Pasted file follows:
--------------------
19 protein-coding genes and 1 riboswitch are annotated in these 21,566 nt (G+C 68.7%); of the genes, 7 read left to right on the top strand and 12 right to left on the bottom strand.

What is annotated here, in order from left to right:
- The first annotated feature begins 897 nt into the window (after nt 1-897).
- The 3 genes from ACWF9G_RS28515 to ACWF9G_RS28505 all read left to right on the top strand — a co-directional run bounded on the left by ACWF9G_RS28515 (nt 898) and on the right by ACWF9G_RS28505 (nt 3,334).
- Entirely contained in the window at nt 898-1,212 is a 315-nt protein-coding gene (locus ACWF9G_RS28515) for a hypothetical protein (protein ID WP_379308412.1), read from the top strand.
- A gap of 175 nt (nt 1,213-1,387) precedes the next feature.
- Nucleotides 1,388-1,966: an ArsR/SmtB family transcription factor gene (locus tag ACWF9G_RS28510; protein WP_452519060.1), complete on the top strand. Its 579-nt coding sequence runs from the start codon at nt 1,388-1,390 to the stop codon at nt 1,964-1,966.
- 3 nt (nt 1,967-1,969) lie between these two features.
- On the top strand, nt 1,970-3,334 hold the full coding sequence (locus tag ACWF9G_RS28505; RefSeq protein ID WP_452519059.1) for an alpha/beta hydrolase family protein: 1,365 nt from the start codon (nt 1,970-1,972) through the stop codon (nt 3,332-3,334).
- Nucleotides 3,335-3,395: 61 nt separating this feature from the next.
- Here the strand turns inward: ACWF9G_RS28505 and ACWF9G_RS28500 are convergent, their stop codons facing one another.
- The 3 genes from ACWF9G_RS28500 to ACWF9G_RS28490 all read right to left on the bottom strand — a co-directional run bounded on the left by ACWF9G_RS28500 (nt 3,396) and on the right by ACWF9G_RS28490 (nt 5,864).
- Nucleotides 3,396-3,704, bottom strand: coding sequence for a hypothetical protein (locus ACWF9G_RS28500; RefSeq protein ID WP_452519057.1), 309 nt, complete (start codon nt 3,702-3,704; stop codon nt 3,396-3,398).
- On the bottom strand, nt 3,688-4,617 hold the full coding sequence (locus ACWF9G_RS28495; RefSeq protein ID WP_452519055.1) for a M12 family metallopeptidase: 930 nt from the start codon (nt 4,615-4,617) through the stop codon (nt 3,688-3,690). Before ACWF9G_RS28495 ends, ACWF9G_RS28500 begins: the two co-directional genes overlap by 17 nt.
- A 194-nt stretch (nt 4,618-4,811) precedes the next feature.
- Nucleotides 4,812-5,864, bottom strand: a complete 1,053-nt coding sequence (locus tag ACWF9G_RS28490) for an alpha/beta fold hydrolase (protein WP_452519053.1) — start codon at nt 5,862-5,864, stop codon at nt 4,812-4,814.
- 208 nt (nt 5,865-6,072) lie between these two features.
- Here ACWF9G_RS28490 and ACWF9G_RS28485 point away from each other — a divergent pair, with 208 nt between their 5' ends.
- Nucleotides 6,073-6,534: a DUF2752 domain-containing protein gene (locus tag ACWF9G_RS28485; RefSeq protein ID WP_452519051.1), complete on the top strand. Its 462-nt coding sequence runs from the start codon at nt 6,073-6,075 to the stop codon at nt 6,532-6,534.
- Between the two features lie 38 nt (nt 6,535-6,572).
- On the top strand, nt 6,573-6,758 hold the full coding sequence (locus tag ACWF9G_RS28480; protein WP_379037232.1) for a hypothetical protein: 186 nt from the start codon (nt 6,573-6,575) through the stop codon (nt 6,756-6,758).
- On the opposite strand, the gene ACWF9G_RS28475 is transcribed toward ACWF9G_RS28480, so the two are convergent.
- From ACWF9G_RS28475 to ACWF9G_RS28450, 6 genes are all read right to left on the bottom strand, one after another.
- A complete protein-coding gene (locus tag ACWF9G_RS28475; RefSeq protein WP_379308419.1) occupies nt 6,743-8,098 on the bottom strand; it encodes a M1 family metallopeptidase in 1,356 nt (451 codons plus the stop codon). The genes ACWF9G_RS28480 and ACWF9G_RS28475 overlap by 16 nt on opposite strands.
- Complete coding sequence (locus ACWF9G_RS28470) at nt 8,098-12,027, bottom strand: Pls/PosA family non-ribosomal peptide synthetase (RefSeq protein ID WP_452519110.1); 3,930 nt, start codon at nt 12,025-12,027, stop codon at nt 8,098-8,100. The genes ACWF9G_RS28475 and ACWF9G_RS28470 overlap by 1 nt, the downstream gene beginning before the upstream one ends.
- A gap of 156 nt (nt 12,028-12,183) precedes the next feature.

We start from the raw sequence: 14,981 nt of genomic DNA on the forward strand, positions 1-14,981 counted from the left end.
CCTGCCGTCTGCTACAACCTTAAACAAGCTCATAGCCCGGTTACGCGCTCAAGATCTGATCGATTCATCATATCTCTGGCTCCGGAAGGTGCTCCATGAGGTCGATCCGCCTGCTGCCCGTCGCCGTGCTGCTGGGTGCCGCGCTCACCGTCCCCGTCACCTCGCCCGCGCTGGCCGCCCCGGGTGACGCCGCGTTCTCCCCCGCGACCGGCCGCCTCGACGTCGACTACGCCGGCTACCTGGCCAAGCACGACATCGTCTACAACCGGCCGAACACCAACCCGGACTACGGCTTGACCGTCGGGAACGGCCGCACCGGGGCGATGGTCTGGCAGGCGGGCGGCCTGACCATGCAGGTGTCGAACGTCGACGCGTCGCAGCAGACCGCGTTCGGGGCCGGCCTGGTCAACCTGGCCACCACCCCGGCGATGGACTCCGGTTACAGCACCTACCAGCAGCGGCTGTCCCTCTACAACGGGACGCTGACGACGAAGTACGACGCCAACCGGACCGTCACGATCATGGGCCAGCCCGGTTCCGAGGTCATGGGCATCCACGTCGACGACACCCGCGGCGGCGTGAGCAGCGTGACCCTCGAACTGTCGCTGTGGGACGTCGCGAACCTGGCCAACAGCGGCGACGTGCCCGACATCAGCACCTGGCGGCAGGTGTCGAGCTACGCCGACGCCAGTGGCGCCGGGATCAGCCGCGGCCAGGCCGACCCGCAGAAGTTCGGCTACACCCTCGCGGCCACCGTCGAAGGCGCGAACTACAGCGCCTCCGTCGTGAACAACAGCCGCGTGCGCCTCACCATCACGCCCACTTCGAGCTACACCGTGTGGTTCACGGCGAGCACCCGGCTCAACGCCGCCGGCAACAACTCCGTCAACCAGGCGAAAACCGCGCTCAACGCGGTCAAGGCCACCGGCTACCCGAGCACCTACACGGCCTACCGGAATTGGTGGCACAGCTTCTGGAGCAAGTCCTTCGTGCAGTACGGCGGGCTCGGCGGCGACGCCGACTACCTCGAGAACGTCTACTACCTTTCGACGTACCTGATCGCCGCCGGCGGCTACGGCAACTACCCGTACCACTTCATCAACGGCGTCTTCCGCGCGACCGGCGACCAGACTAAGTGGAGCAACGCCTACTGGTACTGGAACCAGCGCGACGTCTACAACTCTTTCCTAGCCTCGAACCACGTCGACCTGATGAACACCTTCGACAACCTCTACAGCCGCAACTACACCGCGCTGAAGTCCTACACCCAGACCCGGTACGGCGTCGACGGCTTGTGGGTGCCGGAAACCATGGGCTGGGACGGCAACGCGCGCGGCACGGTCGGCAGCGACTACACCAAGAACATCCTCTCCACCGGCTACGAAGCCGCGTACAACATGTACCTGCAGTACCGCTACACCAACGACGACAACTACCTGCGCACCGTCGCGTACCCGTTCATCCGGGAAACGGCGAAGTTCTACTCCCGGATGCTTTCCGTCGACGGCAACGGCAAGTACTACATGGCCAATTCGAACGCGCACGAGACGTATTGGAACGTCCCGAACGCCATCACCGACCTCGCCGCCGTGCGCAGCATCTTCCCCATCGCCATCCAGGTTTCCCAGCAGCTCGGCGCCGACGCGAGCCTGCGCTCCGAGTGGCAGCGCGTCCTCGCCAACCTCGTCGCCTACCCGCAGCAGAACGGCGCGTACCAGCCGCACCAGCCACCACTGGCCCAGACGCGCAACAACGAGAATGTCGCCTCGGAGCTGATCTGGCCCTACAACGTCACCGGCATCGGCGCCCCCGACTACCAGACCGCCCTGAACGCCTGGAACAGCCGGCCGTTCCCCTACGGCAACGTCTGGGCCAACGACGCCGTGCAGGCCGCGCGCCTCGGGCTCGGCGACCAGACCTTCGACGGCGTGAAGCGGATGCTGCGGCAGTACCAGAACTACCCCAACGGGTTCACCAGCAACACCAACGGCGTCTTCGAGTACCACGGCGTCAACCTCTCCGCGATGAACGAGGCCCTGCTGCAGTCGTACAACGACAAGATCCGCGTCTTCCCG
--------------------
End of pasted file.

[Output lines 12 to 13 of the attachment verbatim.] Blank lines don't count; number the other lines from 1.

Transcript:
- The 3 genes from ACWF9G_RS28500 to ACWF9G_RS28490 all read right to left on the bottom strand — a co-directional run bounded on the left by ACWF9G_RS28500 (nt 3,396) and on the right by ACWF9G_RS28490 (nt 5,864).
- Nucleotides 3,396-3,704, bottom strand: coding sequence for a hypothetical protein (locus ACWF9G_RS28500; RefSeq protein ID WP_452519057.1), 309 nt, complete (start codon nt 3,702-3,704; stop codon nt 3,396-3,398).